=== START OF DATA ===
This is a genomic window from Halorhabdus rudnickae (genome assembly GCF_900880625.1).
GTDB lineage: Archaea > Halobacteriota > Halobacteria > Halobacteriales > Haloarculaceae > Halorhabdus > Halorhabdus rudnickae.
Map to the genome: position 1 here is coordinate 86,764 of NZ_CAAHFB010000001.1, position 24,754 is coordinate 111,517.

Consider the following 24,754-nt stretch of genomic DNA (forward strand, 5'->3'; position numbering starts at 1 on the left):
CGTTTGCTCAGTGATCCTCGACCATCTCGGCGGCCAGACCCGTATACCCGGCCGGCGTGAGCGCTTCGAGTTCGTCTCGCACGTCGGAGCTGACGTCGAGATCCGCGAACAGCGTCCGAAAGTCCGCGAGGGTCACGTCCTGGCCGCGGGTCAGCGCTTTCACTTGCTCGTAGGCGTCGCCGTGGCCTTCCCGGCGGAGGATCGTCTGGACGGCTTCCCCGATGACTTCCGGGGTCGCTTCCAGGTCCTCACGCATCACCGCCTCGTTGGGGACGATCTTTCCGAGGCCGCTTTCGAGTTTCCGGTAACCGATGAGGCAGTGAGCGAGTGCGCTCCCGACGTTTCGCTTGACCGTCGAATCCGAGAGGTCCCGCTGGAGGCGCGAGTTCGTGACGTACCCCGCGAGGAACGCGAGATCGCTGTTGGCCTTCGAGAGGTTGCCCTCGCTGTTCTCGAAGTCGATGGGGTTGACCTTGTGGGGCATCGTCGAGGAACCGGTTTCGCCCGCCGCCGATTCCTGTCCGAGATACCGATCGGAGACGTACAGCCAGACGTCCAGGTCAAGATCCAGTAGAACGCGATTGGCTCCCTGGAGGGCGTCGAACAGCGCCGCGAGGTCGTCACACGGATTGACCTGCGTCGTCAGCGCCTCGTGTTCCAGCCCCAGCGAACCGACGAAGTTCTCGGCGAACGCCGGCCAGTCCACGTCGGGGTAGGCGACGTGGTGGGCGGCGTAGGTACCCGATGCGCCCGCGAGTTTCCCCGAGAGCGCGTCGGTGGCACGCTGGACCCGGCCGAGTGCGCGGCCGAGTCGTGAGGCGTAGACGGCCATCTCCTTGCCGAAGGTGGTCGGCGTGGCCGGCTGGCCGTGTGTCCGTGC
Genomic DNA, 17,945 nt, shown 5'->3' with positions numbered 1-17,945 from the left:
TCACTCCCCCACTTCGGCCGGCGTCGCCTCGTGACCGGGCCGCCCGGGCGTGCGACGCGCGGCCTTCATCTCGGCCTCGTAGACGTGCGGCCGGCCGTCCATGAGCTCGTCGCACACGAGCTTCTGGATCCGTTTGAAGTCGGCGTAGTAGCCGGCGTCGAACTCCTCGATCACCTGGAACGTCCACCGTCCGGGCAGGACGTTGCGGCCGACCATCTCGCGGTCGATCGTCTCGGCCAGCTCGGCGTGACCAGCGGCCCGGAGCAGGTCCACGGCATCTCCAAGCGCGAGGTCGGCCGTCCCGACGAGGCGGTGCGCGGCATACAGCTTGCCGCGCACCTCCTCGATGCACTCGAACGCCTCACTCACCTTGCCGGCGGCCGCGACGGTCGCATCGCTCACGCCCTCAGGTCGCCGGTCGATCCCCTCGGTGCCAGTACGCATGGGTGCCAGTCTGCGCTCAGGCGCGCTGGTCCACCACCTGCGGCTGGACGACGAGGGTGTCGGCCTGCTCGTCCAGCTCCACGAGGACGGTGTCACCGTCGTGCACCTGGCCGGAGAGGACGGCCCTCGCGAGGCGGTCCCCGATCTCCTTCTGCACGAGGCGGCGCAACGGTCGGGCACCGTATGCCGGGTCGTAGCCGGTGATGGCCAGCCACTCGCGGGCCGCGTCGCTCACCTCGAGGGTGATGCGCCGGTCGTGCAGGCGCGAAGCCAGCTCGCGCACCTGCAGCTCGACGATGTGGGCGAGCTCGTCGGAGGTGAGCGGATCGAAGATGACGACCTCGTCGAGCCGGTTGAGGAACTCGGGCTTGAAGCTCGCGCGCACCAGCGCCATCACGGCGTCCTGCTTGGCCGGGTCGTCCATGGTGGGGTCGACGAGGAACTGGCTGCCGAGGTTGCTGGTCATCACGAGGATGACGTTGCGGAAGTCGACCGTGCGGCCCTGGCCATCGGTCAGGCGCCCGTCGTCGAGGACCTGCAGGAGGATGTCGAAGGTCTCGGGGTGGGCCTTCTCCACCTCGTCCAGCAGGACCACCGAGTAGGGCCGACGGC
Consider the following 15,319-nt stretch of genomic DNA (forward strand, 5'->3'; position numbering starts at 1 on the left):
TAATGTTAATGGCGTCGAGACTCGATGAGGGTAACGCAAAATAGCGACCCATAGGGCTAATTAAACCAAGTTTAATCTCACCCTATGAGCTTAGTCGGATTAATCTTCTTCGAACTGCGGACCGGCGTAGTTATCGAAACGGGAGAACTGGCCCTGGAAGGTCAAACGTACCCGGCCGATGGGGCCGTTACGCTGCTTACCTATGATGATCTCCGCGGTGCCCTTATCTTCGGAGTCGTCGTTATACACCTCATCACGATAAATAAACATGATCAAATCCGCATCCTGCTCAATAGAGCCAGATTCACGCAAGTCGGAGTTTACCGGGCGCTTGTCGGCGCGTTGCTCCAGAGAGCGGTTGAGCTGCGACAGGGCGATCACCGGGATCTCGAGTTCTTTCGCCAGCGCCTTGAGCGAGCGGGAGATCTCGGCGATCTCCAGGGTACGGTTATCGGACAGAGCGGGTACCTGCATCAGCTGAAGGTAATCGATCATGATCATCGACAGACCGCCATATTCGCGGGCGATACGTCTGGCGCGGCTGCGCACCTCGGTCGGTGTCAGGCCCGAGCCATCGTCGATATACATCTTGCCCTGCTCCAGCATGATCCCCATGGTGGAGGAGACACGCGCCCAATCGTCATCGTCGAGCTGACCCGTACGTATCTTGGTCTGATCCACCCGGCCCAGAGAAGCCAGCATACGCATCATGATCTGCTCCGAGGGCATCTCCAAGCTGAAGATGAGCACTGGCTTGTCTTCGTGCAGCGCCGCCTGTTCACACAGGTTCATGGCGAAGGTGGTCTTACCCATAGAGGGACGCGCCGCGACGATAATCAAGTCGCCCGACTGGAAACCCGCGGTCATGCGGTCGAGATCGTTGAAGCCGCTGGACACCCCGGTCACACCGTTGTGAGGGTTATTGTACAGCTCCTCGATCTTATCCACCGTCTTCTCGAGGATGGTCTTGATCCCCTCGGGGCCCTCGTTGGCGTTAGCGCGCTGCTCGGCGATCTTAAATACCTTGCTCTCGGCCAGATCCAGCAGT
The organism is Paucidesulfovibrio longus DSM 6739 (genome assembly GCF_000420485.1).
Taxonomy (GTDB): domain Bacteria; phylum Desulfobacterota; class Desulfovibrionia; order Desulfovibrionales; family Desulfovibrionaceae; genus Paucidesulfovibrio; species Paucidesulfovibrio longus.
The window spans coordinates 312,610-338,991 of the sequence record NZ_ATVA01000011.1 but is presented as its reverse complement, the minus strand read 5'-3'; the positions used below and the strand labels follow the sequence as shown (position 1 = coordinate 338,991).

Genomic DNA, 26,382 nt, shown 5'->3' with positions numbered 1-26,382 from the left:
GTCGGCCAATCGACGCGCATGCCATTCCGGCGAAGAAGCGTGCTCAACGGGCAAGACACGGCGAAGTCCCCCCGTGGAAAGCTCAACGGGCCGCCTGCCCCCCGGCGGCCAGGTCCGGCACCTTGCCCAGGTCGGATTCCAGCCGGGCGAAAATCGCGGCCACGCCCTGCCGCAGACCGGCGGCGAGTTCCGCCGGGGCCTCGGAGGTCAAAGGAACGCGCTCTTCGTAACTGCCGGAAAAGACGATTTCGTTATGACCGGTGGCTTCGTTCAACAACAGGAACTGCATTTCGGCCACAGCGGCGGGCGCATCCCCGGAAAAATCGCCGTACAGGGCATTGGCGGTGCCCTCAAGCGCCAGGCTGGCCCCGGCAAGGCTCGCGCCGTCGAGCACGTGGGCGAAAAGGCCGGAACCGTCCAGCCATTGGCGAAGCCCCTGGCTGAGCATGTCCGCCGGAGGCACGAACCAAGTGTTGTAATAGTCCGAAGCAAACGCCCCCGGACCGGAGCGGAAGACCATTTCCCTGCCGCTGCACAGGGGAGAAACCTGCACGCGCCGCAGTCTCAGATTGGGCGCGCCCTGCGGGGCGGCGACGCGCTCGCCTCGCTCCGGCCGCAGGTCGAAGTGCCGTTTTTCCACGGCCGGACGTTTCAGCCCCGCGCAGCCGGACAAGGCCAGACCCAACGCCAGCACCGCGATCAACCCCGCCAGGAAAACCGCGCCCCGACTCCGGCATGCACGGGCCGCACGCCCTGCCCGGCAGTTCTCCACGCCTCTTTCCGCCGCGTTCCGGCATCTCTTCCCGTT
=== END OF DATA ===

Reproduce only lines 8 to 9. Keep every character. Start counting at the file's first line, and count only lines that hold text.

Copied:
Consider the following 15,319-nt stretch of genomic DNA (forward strand, 5'->3'; position numbering starts at 1 on the left):
TAATGTTAATGGCGTCGAGACTCGATGAGGGTAACGCAAAATAGCGACCCATAGGGCTAATTAAACCAAGTTTAATCTCACCCTATGAGCTTAGTCGGATTAATCTTCTTCGAACTGCGGACCGGCGTAGTTATCGAAACGGGAGAACTGGCCCTGGAAGGTCAAACGTACCCGGCCGATGGGGCCGTTACGCTGCTTACCTATGATGATCTCCGCGGTGCCCTTATCTTCGGAGTCGTCGTTATACACCTCATCACGATAAATAAACATGATCAAATCCGCATCCTGCTCAATAGAGCCAGATTCACGCAAGTCGGAGTTTACCGGGCGCTTGTCGGCGCGTTGCTCCAGAGAGCGGTTGAGCTGCGACAGGGCGATCACCGGGATCTCGAGTTCTTTCGCCAGCGCCTTGAGCGAGCGGGAGATCTCGGCGATCTCCAGGGTACGGTTATCGGACAGAGCGGGTACCTGCATCAGCTGAAGGTAATCGATCATGATCATCGACAGACCGCCATATTCGCGGGCGATACGTCTGGCGCGGCTGCGCACCTCGGTCGGTGTCAGGCCCGAGCCATCGTCGATATACATCTTGCCCTGCTCCAGCATGATCCCCATGGTGGAGGAGACACGCGCCCAATCGTCATCGTCGAGCTGACCCGTACGTATCTTGGTCTGATCCACCCGGCCCAGAGAAGCCAGCATACGCATCATGATCTGCTCCGAGGGCATCTCCAAGCTGAAGATGAGCACTGGCTTGTCTTCGTGCAGCGCCGCCTGTTCACACAGGTTCATGGCGAAGGTGGTCTTACCCATAGAGGGACGCGCCGCGACGATAATCAAGTCGCCCGACTGGAAACCCGCGGTCATGCGGTCGAGATCGTTGAAGCCGCTGGACACCCCGGTCACACCGTTGTGAGGGTTATTGTACAGCTCCTCGATCTTATCCACCGTCTTCTCGAGGATGGTCTTGATCCCCTCGGGGCCCTCGTTGGCGTTAGCGCGCTGCTCGGCGATCTTAAATACCTTGCTCTCGGCCAGATCCAGCAGT